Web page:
I found it interesting to learn that 40 states incl DC, actually have protections in place to prevent companies from discriminating on the basis of smoking.

http://www.hrmorning.com/ban-hiring-smokers/

Some of those specifically protect smokers...while others simply prevent companies from making hiring decisions based on off-duty legal activities.

sandsjames
07-16-2014, 05:27 PM
I found it interesting to learn that 40 states incl DC, actually have protections in place to prevent companies from discriminating on the basis of smoking.

http://www.hrmorning.com/ban-hiring-smokers/

Some of those specifically protect smokers...while others simply prevent companies from making hiring decisions based on off-duty legal activities.

Interesting. Had no idea smokers were a protected class. Seems strange to me. I don't like the idea that some businesses can avoid hiring...or fire...someone who smokes. I understand that it's claimed to be done due to insurance costs, which makes a little sense. I still don't think it should be regulated by the government whether they can or can't, though.

garhkal
07-16-2014, 07:46 PM
Yes, they are wrong. Absolutely. Smoking is legal. The hiring comes down to nothing more than insurance costs. They would be wrong for the same reasons if they didn't hire overweight people or diabetic people or people who eat fast food 3 times a week...or people who drink alcohol...or people who do "extreme" sports, high risk activities, etc.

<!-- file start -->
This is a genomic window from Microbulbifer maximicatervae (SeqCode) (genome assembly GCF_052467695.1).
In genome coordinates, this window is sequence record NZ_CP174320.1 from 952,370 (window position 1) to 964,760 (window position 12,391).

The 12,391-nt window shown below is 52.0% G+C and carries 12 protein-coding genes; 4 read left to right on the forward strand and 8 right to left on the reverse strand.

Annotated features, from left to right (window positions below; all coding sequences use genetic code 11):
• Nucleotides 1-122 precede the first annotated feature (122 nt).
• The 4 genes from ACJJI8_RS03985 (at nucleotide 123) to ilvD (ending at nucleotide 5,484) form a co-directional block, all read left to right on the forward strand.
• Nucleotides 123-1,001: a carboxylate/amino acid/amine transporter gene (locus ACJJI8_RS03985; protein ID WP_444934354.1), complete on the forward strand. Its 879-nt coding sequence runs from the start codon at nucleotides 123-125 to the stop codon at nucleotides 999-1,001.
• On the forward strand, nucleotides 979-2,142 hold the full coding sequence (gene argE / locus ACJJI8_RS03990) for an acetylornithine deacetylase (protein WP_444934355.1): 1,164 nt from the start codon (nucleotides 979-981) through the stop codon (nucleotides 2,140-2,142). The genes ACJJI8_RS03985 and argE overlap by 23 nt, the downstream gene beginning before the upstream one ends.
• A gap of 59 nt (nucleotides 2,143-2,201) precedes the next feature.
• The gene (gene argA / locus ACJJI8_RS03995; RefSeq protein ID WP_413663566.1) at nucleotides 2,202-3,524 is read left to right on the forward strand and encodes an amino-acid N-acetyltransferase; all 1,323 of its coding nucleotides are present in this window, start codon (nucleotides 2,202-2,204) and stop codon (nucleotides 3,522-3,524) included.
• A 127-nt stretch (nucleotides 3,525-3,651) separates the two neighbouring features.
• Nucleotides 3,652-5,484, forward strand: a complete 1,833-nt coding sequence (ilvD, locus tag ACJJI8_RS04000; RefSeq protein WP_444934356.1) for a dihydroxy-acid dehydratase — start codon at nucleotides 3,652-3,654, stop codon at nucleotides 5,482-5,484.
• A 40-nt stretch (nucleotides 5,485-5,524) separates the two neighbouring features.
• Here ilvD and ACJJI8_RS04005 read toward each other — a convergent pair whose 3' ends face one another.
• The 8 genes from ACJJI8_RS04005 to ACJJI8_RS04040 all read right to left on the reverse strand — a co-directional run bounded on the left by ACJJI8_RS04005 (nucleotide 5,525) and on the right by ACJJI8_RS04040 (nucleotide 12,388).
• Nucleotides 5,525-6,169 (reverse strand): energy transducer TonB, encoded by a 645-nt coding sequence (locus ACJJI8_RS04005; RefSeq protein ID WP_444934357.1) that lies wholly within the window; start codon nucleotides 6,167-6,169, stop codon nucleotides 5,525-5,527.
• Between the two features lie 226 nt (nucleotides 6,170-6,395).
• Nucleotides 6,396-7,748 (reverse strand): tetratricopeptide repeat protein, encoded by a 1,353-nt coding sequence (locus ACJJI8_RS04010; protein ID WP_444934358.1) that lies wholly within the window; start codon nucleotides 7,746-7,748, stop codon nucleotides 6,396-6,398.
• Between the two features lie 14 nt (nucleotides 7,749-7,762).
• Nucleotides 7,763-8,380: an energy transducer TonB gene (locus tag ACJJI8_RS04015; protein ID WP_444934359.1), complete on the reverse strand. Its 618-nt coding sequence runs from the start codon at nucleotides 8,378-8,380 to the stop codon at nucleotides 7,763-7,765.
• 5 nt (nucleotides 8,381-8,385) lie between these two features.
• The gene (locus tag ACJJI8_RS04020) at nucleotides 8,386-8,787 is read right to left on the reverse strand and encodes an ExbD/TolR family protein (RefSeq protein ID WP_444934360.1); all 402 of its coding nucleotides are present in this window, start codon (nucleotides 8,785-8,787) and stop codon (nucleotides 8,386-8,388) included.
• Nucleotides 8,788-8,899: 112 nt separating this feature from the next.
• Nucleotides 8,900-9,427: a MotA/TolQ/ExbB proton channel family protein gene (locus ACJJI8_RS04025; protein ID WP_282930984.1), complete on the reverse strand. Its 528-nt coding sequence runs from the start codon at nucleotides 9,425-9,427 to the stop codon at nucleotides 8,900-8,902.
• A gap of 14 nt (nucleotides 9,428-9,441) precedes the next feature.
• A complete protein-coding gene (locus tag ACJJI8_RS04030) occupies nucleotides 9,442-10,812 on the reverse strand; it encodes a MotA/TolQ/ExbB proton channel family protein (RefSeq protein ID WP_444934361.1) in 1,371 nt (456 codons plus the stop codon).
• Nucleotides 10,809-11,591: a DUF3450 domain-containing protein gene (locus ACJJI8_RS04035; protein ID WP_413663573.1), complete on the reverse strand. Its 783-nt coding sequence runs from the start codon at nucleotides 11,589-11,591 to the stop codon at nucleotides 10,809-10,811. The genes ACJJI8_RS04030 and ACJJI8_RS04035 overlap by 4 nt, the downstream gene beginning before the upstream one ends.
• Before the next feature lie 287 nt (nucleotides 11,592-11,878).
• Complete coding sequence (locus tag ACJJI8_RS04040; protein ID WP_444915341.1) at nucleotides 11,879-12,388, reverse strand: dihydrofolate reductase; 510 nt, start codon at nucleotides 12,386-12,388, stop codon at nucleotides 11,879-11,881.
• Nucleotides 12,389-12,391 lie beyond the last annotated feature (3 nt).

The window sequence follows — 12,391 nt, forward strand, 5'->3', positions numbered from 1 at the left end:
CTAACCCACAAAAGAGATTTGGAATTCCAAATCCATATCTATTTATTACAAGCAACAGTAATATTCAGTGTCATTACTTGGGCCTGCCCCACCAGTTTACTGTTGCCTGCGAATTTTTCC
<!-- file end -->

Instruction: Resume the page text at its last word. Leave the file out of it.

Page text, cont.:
Glad you feel that way. When i discussed this with a bunch of gamers (Origins game fair), many who were all against the MJ Ban, were actually all FOR firms not hiring "Those damn smokers". To a lot of people, it seems tobacco users are the new Lepers.


I found it interesting to learn that 40 states incl DC, actually have protections in place to prevent companies from discriminating on the basis of smoking.

http://www.hrmorning.com/ban-hiring-smokers/

Some of those specifically protect smokers...while others simply prevent companies from making hiring decisions based on off-duty legal activities.

Thanks for posting that site. I wish it was more states than that which had laws against the practice (Fl and OH especially). Though i wonder, how many of those states which DO have that law on the books, actually enforce it?

sandsjames
07-16-2014, 08:02 PM
Glad you feel that way. When i discussed this with a bunch of gamers (Origins game fair), many who were all against the MJ Ban, were actually all FOR firms not hiring "Those damn smokers". To a lot of people, it seems tobacco users are the new Lepers. Don't get me wrong...I also don't think the government should be telling people who they can and can't hire.